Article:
To Entity or Not to Entity

While the decision to establish an entity such as a corporation, trust or the most common for real estate, a limited liability company, in which to make real estate investments, may seem like a prudent decision to an investor. It is important for investors to understand the ramifications of such a move in the current market environment.  As with many decisions in life, awareness of potential unintended consequences up front can help minimize headaches in the future.

Certainly, the appeal of the anonymity and liability protection afforded by making real estate investments in entities are real and do not need to be reviewed here.  Many real estate investing gurus have profited from selling video tapes, compact discs, and seminars espousing these very benefits. Those advocates rarely take the perspective of a lender or other skeptics, and point out the potential downfalls of such a move.  They include:

  • ACCESS TO LOANS: The universe of lenders that have an appetite for Non-Owner Occupied Real Estate is small.  It becomes even smaller if the property is owned in an entity.  The exception is blanket commercial loans that typically are for larger dollar amounts and warrant the time of the bankers due to their size.
  • LOSS OF DEALS: Deals can be lost if, for example, a purchase contract is originally executed in the name of an entity but a lender refuses to make a loan secured by the property unless the contract is in the name of an individual.  These days, inflexible sellers such as banks, HUD or Fannie Mae/Freddie Mac typically refuse to amend contracts and would rather sell to the next bidder than go through the brain damage of modifying your deal.
  • COST OF LOANS:  The cheapest money in today’s market is Fannie Mae and Freddie Mac compliant loans.   If you can find a bank that will provide financing for non-owner occupied property held by an entity, it will cost significantly more.
  • COMPLEXITY:  The very liability-shielding attributes of investing via an entity may spook lenders if those entities lack long and well-established track records.  If lenders decide to lend directly to the entity, the individual owner(s) of the entity usually end up having to personally guarantee the loan anyway.  The days of non- or limited-recourse lending are a distant image in the rear view mirror.
  • ADDITIONAL COSTS: It is easy to undermine the underlying purpose of establishing the entities if people who use them are extremely vigilant, but it takes thought, time and money.  To have the desired liability-shielding effect, operating in an entity requires extra costs and hassles, such as formation of entity, distinct set of books and financial statements, tax returns, bank accounts, checks, and the like.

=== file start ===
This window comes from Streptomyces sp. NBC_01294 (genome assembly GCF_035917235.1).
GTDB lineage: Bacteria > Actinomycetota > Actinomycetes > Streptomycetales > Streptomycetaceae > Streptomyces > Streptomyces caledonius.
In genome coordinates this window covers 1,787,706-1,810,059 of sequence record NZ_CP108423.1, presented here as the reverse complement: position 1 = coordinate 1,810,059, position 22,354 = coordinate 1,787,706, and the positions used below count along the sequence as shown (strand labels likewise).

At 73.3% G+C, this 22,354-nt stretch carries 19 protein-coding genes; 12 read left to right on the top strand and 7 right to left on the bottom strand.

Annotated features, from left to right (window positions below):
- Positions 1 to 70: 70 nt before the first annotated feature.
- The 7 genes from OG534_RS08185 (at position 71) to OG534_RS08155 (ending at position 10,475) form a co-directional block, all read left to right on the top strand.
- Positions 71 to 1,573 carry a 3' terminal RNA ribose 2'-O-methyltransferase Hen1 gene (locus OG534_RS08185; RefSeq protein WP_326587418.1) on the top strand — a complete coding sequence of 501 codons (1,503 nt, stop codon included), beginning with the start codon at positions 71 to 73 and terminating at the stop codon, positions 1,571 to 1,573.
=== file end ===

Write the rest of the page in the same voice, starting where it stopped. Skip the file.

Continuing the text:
• LEGAL: The use of an entity may take away an individual’s ability to represent himself in small claims court or for real estate tax complaints.  For example, if an individual owns a four-unit in the name of his entity and seeks to evict a deadbeat tenant, a judge would not likely allow the landlord to appear in court without an attorney.  Why?  Because not doing so would be considered unauthorized practice of law in most states since as an individual (who is not an attorney) cannot represent a third party in court.  Even if the individual owns 100% of the entity which owns the building, the entity itself represents a discrete third party in the eyes of the court.

All hope is not lost, since certain goals can be achieved through alternative means.  For example, to the extent owning real estate in entities helps shield individuals from potential liability, such as the mailman slipping and falling, protection against this can be obtained through proper landlord policies and an umbrella insurance policy.

In short, be sure to think through all of the potential ramifications of whether to make your real estate investments in the name of an entity or as an individual.  Notwithstanding what the gurus say (and sell) in their tapes and seminars, always remember The Golden Rule.  And if the folks with the “gold” who are making you a loan to buy properties take steps to undermine the effect of your entity, then the use of it may turn out to be more hassle than it’s worth.

Navigating the “New” Real Estate Environment

As though the real estate rehabilitation investor did not have enough
challenges, finding properties, good contractors, capital, tenants/buyers, etc. prior to the real estate crash, now they face the new frontier of real estate investing.   There are opportunities and challenges that investors must recognize and evolve in order to grow their real estate rehab investment business and ultimately build wealth.

Best of Times…. Opportunities

  • Large Supply of Homes – Daily we are pelted with news about increased foreclosures.  (Foreclosure Market Report™ reported “a total of 2,698,967 foreclosure filings were reported on 1,887,777 U.S. properties in 2011”).   There are more options for investors and they should not be shy about making aggressive offers, focusing on neighborhoods that have a higher probability of future appreciation, or walking away from those that do not fit your profitable projects list.